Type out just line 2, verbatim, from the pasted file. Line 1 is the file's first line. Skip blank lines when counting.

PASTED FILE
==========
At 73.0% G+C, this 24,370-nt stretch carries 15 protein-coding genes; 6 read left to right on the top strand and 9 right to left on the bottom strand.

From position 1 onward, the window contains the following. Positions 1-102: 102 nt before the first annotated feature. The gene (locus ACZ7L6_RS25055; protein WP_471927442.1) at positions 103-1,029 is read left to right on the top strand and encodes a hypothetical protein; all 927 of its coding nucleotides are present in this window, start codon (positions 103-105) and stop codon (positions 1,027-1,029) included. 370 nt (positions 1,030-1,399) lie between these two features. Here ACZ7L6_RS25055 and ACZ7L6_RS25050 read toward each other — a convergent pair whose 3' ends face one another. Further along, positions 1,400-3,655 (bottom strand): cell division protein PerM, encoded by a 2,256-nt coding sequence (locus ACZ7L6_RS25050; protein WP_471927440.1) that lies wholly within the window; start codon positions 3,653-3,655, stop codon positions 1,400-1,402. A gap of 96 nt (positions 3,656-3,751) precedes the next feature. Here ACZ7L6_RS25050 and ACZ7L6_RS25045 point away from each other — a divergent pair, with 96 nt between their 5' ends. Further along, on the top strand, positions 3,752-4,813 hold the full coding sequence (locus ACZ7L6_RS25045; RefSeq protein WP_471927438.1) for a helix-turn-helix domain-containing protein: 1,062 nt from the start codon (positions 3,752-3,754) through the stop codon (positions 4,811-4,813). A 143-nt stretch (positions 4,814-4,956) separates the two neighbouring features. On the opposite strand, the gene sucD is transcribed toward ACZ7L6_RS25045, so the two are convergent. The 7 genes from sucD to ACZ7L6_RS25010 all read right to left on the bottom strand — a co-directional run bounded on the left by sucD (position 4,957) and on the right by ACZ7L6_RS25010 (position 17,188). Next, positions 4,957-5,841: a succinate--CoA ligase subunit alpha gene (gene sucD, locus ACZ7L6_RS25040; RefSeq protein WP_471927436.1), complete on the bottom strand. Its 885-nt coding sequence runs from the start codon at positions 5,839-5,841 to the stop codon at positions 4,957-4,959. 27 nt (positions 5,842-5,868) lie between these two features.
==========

From position 1 onward, the window contains the following. Positions 1-102: 102 nt before the first annotated feature. The gene (locus ACZ7L6_RS25055; protein WP_471927442.1) at positions 103-1,029 is read left to right on the top strand and encodes a hypothetical protein; all 927 of its coding nucleotides are present in this window, start codon (positions 103-105) and stop codon (positions 1,027-1,029) included. 370 nt (positions 1,030-1,399) lie between these two features. Here ACZ7L6_RS25055 and ACZ7L6_RS25050 read toward each other — a convergent pair whose 3' ends face one another. Further along, positions 1,400-3,655 (bottom strand): cell division protein PerM, encoded by a 2,256-nt coding sequence (locus ACZ7L6_RS25050; protein WP_471927440.1) that lies wholly within the window; start codon positions 3,653-3,655, stop codon positions 1,400-1,402. A gap of 96 nt (positions 3,656-3,751) precedes the next feature. Here ACZ7L6_RS25050 and ACZ7L6_RS25045 point away from each other — a divergent pair, with 96 nt between their 5' ends. Further along, on the top strand, positions 3,752-4,813 hold the full coding sequence (locus ACZ7L6_RS25045; RefSeq protein WP_471927438.1) for a helix-turn-helix domain-containing protein: 1,062 nt from the start codon (positions 3,752-3,754) through the stop codon (positions 4,811-4,813). A 143-nt stretch (positions 4,814-4,956) separates the two neighbouring features. On the opposite strand, the gene sucD is transcribed toward ACZ7L6_RS25045, so the two are convergent. The 7 genes from sucD to ACZ7L6_RS25010 all read right to left on the bottom strand — a co-directional run bounded on the left by sucD (position 4,957) and on the right by ACZ7L6_RS25010 (position 17,188). Next, positions 4,957-5,841: a succinate--CoA ligase subunit alpha gene (gene sucD, locus ACZ7L6_RS25040; RefSeq protein WP_471927436.1), complete on the bottom strand. Its 885-nt coding sequence runs from the start codon at positions 5,839-5,841 to the stop codon at positions 4,957-4,959. 27 nt (positions 5,842-5,868) lie between these two features.